Quote from: I said
I've talked several times about how a couple days of cold rainy weather would bring on sickness and my reasoning for covering all my outside runs with roofing to keep the birds dry...
My personal advice is to treasure and breed from any breed quality birds that don't show symptoms.
Dispose of sickly birds that can be replaced.
Nurse the almost irreplaceable birds that show symptoms with Tylan.  Breed from them when they recover.
Keep the government out of it.

Quote from: I also said never breed from a dead bird  ;)
This also reminds me of the topic a while back about helping chicks out of the shells when hatching.  Never say never is a good old saying to remember.  Although it generally isn't advisable sometimes a chick is so valuable to you that you help it out.
Some will say not to breed from birds that get sick.  Again, it may be the best method but sometimes that sick bird is the only one with some trait you want and then the rule becomes just don't breed from birds that get sick and don't recover.

Samantha Voges

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Re: Respiratory Issues in my flock
« Reply #2 on: September 30, 2019, 12:00:11 PM »
Thank you for your quick response. When my birds first got sick and I started researching I was terrified that I would have to depopulate but then I found the posts here and a few in other places and see that itís useless. I know people who culled their entire flocks because thatís what they thought they should do because those who donít are so hush hush about it.  I wonít hide the truth, yes my birds are sick and I will find a way to recover from this. It may take a while but then Iíll have nice strong birds who are resistant to it and that sounds like a better plan in my opinion anyway!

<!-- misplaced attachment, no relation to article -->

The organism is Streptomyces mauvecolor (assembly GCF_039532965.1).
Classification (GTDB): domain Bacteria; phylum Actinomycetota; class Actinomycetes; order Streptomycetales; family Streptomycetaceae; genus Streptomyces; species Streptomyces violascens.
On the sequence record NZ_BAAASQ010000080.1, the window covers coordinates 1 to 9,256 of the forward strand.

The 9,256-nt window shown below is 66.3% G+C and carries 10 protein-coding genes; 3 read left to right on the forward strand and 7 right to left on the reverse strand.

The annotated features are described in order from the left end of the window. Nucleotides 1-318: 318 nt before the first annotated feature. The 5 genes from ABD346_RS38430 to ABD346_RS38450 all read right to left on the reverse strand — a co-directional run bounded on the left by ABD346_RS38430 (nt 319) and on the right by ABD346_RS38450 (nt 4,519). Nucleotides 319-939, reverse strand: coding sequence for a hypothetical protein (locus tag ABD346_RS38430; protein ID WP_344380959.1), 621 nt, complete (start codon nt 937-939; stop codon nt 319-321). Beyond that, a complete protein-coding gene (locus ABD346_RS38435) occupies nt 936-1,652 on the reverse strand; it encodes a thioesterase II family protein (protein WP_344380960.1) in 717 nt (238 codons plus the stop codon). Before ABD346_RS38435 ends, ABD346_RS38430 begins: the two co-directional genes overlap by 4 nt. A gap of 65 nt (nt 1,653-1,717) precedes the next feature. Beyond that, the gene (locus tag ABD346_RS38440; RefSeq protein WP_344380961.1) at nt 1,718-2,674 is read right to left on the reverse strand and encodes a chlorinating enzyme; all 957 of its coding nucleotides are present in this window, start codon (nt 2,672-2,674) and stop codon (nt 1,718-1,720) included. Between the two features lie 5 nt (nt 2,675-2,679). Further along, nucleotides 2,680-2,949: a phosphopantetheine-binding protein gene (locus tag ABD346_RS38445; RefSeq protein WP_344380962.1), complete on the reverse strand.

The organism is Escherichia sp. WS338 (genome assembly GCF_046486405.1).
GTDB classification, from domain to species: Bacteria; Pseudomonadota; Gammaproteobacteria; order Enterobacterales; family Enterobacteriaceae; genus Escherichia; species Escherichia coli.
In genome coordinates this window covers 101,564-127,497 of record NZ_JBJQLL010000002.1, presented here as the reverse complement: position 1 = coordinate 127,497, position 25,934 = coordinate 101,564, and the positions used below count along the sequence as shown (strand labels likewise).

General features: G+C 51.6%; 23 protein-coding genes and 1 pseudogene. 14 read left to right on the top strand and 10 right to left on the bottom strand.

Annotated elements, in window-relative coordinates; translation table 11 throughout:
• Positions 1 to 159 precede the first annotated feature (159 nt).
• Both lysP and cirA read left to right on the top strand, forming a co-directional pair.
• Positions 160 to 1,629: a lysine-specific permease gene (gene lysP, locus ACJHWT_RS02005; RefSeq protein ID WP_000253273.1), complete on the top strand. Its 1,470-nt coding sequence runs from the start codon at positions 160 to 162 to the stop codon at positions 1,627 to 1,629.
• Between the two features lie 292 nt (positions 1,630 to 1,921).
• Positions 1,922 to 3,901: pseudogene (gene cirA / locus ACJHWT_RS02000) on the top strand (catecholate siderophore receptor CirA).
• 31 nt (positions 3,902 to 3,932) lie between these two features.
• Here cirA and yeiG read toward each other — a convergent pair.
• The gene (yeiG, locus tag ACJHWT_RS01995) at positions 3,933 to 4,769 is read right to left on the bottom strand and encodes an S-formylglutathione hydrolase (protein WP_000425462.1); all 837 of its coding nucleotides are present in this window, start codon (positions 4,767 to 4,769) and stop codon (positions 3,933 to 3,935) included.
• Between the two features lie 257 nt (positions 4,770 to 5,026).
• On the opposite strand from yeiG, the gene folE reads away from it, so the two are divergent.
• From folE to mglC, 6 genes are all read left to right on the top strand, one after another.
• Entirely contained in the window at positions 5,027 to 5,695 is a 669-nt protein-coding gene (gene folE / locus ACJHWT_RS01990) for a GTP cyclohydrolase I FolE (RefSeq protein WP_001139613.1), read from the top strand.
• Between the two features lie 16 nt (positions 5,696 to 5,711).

Suki

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Re: Respiratory Issues in my flock
« Reply #3 on: October 01, 2019, 06:02:08 PM »
I'm sorry to hear this Sammy.  I lost early on lots of birds  and money because of illness.  I really could not understand it, and few I talked to often much sympathy other than "it happens."  That was not a good response, so I read more abd Fred Jeffries Bantam Health book is a godsend. I just read what I needed and then came up with a motto, if it coughs its dead.  That was a brutal year but by August no one coughed.  Winter came, no coughing.  Looked good and then the next year hatchlings came and some coughed -- gone my lovely!  Antibiotics do not really work on poultry they are just bandages.

So having conquered that  that I went to the next step, and stopped treating bumble-foot -- I treat only cuts and bruises.  I have found that harder to eradicate, and two of my best boys have it so I have breed a lot from them this year so they can fly home.  In all  cases  Tek Trol for cleaning out the waterers and feederers and if you use cages I wash the bottoms with that too --makes a huge difference.  Still without the hatchet all is lost just make sure you only kill the coughers.  If it doesn't cough, it lives.

Lastly, I've heard bantams are overall a weaker breed; I have a few, very few.

Sue Paolini
Northeast PA
« Last Edit: October 01, 2019, 06:06:23 PM by Suki »